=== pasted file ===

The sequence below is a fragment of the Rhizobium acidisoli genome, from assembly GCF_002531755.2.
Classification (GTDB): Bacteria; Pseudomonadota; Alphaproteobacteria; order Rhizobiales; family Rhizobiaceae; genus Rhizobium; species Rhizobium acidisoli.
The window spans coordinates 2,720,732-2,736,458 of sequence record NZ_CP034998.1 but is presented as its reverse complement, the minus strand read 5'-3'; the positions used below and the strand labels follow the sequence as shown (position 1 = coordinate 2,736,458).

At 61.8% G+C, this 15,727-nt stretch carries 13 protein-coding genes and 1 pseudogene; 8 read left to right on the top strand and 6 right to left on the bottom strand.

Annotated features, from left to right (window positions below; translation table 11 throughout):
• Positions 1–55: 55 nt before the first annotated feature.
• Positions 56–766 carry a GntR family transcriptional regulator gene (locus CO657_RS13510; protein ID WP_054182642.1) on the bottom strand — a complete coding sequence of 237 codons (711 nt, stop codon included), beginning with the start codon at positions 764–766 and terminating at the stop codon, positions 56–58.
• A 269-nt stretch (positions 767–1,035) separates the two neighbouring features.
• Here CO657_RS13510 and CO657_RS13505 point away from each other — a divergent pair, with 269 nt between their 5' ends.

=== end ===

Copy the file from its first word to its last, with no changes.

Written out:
The sequence below is a fragment of the Rhizobium acidisoli genome, from assembly GCF_002531755.2.
Classification (GTDB): Bacteria; Pseudomonadota; Alphaproteobacteria; order Rhizobiales; family Rhizobiaceae; genus Rhizobium; species Rhizobium acidisoli.
The window spans coordinates 2,720,732-2,736,458 of sequence record NZ_CP034998.1 but is presented as its reverse complement, the minus strand read 5'-3'; the positions used below and the strand labels follow the sequence as shown (position 1 = coordinate 2,736,458).

At 61.8% G+C, this 15,727-nt stretch carries 13 protein-coding genes and 1 pseudogene; 8 read left to right on the top strand and 6 right to left on the bottom strand.

Annotated features, from left to right (window positions below; translation table 11 throughout):
• Positions 1–55: 55 nt before the first annotated feature.
• Positions 56–766 carry a GntR family transcriptional regulator gene (locus CO657_RS13510; protein ID WP_054182642.1) on the bottom strand — a complete coding sequence of 237 codons (711 nt, stop codon included), beginning with the start codon at positions 764–766 and terminating at the stop codon, positions 56–58.
• A 269-nt stretch (positions 767–1,035) separates the two neighbouring features.
• Here CO657_RS13510 and CO657_RS13505 point away from each other — a divergent pair, with 269 nt between their 5' ends.